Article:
I’d only had possession of the brand new Polestar 2, which hits the streets this month, for an hour or so and I’d already lost count of how many passers-by had stared, leered, glanced and even stopped completely on the pavement to take it in.
One jogger had his neck swivelled around for so long he very nearly ran into a wheelie bin.
In over a decade of writing about cars for Esquire, it’s hard to remember such a response. And yet this is not one of those supercars, convertibles or oversized luxury SUVs that traditionally scream for attention.
It’s a practical, electric saloon-cum-hatchback, what Polestar are calling a ‘fastback’. Although it’s clear the Swedish brand is reluctant to use established industry norms at all.
In fact, everything about Polestar, launched in 2018 as an electric car company in the manner of a technology start-up (that also happens to be part-owned by Volvo and Chinese auto giant Geely), is geared to consider how things can be done better and differently.
This kind of approach not only makes perfect sense as we enter a new dawn of cars that are autonomous, electric and not even owned but shared, but it also gives the brand a genuine USP right now; an understated sassiness that in-these-times will appeal to many people far more perhaps than flashier badges in similar price brackets.
It’s the acceptable face of being good to yourself. Complete with the option to choose a fully vegan interior. And prices starting at £40k.
Another reason people are looking of course, is that they want to know what it is. And it will no doubt be a challenge to get the word out.
Polestar CEO Thomas Ingenlath is at pains to point out that they not only have no target customer in mind but they strongly dislike the very concept. Instead they see customers coming from all age brackets and backgrounds, sharing only the same inquisitive sensibility.
“We’ve had similar responses ourselves,” says Ingenlath when I tell him about the passers-by. He later mentions a septuagenarian who came for a test drive.
Looks are clearly a big part of the Polestar pull. Ingenlath himself is the former head of design at Volvo, and it was the stunning style of Polestar One which first grabbed the world’s attention when it began life as a Volvo concept car in 2013.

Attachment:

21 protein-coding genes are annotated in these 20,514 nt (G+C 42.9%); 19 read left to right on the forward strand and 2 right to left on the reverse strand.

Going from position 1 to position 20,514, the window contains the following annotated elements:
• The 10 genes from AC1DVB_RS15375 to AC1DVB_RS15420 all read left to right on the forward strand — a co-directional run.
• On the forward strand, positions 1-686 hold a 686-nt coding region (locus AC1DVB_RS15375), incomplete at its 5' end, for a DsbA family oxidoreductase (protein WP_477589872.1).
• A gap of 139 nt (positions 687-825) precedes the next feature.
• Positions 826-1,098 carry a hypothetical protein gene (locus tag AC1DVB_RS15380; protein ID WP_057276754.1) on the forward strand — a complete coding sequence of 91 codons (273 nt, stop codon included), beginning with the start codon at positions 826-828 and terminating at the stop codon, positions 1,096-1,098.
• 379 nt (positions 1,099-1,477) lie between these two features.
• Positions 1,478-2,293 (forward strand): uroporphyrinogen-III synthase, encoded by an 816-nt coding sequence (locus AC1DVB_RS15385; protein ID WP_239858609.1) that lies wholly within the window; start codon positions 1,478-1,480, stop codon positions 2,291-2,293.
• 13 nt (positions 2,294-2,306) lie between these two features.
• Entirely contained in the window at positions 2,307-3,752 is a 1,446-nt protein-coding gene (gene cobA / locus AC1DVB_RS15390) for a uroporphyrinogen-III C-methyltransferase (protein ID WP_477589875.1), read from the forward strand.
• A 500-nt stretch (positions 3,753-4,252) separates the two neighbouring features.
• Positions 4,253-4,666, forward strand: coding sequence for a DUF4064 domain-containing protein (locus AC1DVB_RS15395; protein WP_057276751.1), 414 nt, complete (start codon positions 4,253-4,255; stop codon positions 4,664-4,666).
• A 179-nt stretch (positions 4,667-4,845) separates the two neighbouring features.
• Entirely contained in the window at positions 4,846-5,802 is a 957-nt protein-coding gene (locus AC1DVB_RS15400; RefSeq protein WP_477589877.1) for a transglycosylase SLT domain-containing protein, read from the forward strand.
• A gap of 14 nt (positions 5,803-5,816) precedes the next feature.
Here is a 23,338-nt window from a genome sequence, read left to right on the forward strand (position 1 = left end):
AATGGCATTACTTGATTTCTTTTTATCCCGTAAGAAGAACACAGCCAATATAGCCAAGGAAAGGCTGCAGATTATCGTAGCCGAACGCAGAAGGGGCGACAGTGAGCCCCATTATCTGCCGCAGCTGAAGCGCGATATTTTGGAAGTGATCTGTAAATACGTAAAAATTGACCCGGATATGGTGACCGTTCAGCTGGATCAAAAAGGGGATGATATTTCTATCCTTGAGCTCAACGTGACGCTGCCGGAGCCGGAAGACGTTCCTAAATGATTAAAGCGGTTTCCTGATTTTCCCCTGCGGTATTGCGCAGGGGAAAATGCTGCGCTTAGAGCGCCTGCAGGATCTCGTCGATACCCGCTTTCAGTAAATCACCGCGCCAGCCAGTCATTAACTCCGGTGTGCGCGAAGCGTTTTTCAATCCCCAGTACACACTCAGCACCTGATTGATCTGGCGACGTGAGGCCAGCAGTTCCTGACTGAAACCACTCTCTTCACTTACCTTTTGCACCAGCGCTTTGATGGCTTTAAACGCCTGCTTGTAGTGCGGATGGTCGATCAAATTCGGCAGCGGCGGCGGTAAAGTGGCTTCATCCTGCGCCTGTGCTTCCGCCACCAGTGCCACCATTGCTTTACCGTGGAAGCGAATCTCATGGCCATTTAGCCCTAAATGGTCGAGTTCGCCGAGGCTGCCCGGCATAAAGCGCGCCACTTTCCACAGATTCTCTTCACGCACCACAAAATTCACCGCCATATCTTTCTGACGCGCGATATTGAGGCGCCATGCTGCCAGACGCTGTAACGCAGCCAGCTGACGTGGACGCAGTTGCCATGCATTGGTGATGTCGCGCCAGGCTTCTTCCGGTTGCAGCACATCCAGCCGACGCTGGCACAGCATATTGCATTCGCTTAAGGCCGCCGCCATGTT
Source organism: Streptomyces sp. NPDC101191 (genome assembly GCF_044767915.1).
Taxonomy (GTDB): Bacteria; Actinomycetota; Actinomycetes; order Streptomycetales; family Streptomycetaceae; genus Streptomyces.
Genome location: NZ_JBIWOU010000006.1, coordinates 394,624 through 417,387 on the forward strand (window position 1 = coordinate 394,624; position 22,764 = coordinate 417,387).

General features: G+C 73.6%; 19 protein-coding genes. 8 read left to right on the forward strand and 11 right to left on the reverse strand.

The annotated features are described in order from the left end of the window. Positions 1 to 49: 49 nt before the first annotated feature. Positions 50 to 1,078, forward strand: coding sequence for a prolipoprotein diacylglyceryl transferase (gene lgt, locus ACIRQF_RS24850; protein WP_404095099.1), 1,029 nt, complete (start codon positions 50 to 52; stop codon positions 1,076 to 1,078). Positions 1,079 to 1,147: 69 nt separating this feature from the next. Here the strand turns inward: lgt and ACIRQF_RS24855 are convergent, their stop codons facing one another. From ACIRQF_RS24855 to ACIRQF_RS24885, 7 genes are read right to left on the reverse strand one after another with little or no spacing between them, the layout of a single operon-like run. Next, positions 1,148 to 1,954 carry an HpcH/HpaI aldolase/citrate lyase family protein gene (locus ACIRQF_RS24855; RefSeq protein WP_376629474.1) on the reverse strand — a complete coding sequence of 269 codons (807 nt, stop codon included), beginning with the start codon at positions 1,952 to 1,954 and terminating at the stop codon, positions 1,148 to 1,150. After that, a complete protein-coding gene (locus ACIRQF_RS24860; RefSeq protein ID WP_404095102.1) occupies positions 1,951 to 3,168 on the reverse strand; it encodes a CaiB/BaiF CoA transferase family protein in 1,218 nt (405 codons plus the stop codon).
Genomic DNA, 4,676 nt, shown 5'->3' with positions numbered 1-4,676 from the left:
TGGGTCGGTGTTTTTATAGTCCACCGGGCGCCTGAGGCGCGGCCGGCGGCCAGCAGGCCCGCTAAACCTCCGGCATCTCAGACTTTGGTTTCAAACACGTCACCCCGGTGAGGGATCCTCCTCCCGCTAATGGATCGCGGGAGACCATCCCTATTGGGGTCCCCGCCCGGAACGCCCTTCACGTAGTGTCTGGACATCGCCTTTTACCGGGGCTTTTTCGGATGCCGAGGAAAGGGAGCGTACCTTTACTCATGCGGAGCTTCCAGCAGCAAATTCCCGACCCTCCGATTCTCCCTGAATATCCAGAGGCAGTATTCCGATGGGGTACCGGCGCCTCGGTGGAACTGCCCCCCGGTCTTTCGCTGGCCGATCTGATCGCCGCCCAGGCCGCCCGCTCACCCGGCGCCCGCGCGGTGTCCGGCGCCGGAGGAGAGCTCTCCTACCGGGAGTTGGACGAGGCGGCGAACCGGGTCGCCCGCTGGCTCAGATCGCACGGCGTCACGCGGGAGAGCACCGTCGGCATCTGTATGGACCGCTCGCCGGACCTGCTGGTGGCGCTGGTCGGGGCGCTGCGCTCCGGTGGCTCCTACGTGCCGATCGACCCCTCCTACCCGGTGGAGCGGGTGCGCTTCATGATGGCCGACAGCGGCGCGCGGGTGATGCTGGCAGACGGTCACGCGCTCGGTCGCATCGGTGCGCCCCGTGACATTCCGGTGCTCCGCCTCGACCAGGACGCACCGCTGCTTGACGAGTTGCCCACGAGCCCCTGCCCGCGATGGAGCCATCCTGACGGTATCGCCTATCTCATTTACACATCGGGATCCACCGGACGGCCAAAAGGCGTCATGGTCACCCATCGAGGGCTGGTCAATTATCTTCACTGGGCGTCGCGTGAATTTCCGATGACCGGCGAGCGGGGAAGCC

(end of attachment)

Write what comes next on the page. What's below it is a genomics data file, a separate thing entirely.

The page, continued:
That was a limited-edition £100k plus GT car though and the 2 is Polestar’s first ‘normal’ car so to speak.
It’s testament to the design team that much of its subtly sci-fi looks carries through, taking advantage of the new proportions afforded by electric powertrains while also adopting an aggressive stance that hints that this car can also shift. A 0-60 time of less than five seconds is another significant attraction.
There are plenty more thoughtful details – frameless mirrors, typography on the car’s side, the unfamiliar badge – that together tell the world that this car is a little bit different.
Ingenlath laughs at the idea they could have added any visual signifiers that it this is electric – “a blue flash perhaps?” – and suggests how the proportions of electric vehicles will actually start to influence cars of the old combustion engine variety.
How else are Polestar doing things differently? You can open the boot by a kicking motion with your foot for times when your hands are full.
Once inside, there is no start button. You just open the door and off you purr.
The User Interface updates like your smartphone allowing new apps to be added and integrated. One of Polestar's bugbears is how in-car tech has lagged behind the world outside and this is their attempt to redress the balance. The tablet-style console can also be angled in a way that the co-driver can choose the music or look at the map.
Throughout the car, the approach is to provide less choice rather than more. Whether it’s paint colours or seat settings; no unnecessary gadgetry for the sake of it. Another approach that goes against industry norms.
Instead of showrooms, they will have city centre stores with no pushy salesmen on commission. Polestar will pick up your car when it needs a service or install a roof rack for you when you order it on an app.
Of course, all this fresh thinking and brand goodwill builds expectation, and shortly into my journey I half-expected to be able to climb into the backseat while it took over the driving or have a conversation with it like a classier version of Kit from Night Rider. But it is just a car.
A good-looking, smart, responsible and sensible car and right now that feels about as cool as it gets.
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